Certain other aspects of the milk such as fat, total solids, and others are tested monthly or quarterly depending on the product.

Farm water is also inspected every three years.

Is It a Perfect System?

Is this program and others like it in states across the country a perfect system?

No. Sometimes contaminated milk falls through the cracks.

Every product would have to be sampled and tested to ensure near perfectly safe raw milk.

Even if the resources were available to do so, it still may not be sufficient. Testing only captures a small sample and can only pick up a certain number of bacteria.

For example, if the sample was taken from a large batch, and that small sample didn’t contain the harmful bacteria, it could still be floating around in other parts of the batch.

Then, if the sample taken from a large batch contains harmful bacteria, but it only contains a few microorganisms, the test will likely show negative results. However, the existing bacteria in the batch can continue to grow into infectious numbers before it makes its way to the consumer.

Your best bet is to go with the tested and safer pasteurized milk option. Listeria monocytogenes, the bacteria found in Big Brook Farm raw milk samples, is not a germ you want to meet.

What is Listeria?

Listeria monocytogenes is the bacteria responsible for the illness, listeriosis. It causes a serious infection often linked to contaminated foods.

The CDC estimates about 1,600 people become sick with listeriosis each year. About 260 of those die from the illness.

Anyone can become infected with Listeria, however, most healthy people do not become seriously ill. There are certain groups, however, that are more at risk of becoming sick or experiencing more severe illness.

High-risk groups include:

  • The elderly aged 65 or older
  • Pregnant people and their newborns
  • Those with a weakened immune system

Listeriosis Symptoms Vary Depending on Where the Infection Is In the Body and Whether or Not the Person is Pregnant

There are two types of Listeria illness symptoms. Intestinal and invasive.

Intestinal Illness

Intestinal illness is the most common form of listeriosis. The infection is limited to the digestive system.

It often involves vomiting and diarrhea that often begins within 24 hours of consuming contaminated food and lasts around 1 to 3 days.

Most people with this type of listeriosis don’t need antibiotic treatment and generally treat symptoms, keeping hydrated until the illness passes. Those in the higher risk groups may need medical treatment and antibiotics to recover.

Intestinal listeriosis may evolve to a more invasive illness.

Invasive Illness

Invasive illness occurs when Listeria bacteria move beyond the digestive system and into other parts of the body. In this case, listeriosis affects pregnant and non-pregnant people differently. In both categories, symptoms often begin about 2 weeks after consuming the contaminated food.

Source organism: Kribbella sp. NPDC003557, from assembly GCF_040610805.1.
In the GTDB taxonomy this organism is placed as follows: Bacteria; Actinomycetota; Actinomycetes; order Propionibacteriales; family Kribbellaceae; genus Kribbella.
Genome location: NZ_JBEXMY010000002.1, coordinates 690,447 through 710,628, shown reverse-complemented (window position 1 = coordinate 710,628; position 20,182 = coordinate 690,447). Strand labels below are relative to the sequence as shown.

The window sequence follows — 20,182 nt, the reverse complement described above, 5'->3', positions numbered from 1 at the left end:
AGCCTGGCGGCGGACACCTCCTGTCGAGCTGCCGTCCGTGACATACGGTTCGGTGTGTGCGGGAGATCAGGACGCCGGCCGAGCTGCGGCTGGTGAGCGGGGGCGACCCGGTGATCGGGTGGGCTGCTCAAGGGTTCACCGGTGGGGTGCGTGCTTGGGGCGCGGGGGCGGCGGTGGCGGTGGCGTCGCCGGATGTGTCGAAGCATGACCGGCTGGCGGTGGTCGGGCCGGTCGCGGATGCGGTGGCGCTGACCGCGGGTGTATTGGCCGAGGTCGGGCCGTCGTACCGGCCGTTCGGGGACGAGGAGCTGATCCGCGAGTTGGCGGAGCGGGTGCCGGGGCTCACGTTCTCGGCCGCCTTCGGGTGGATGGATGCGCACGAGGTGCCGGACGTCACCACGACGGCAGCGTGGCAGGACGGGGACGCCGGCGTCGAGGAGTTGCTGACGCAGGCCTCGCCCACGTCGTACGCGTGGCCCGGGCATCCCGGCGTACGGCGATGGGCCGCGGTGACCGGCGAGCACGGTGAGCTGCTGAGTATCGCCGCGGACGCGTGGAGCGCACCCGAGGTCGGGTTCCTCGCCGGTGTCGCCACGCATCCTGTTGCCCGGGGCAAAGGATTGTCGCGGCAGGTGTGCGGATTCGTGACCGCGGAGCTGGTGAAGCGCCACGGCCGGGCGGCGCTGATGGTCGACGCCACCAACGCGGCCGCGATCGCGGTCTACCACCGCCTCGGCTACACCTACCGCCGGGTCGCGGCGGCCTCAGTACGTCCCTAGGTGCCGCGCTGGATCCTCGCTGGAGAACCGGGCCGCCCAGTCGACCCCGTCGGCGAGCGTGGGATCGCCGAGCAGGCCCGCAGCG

Pregnant People

Pregnant people generally experience milder personal symptoms such as fever, fatigue, and muscle aches. The greater risk is associated with the unborn child. Listeriosis during pregnancy can lead to still birth, premature delivery, miscarriage, or life-threatening infection in the newborn.

Non-pregnant People

People who are not pregnant often experience symptoms such as headache, stiff neck, confusion, loss of balance, and convulsions. Fever and muscle aches are also possible symptoms. This type of illness can be serious and life-threatening. 1 in 20 non-pregnant people with invasive listeriosis will die from their illness.

Most people with invasive listeriosis require medical treatment and often need hospitalization.

If You Have Become Sick Big Brook Farm Raw Milk, Reporting Your Illness Can Save Lives

Even if you are not very sick, if you have listeriosis symptoms after consuming Big Brook Farm Raw Milk, reporting your illness can save lives. Your immune system may be healthy enough to fight off the infection. Others may not be so lucky.

When two or more people become sick with the same illness linked to the same food, it is classified as a foodborne outbreak. This status helps get the word out for others and helps remove potentially harmful products from the marketplace.

You may be sick, but the pregnant person down the street may lose her baby. Or your elderly neighbor may die from the illness. Or the kid down the street may suffer brain or kidney damage.

Reporting foodborne illness saves lives.

Have You Become Seriously Ill from Big Brook Farm Raw Milk?

If you have become seriously ill from consuming Big Brook Farm raw milk, you may have a legal case.

The Lange Law Firm, PLLC has helped many families with cases just like yours help hold accountable those responsible for foodborne illness. An experienced Listeria lawyer can help navigate you through the legal process.

Call (833) 330-3663 or submit your information on the online submission form for a free consultation.

By: Heather Van Tassell (contributing writer, non-lawyer)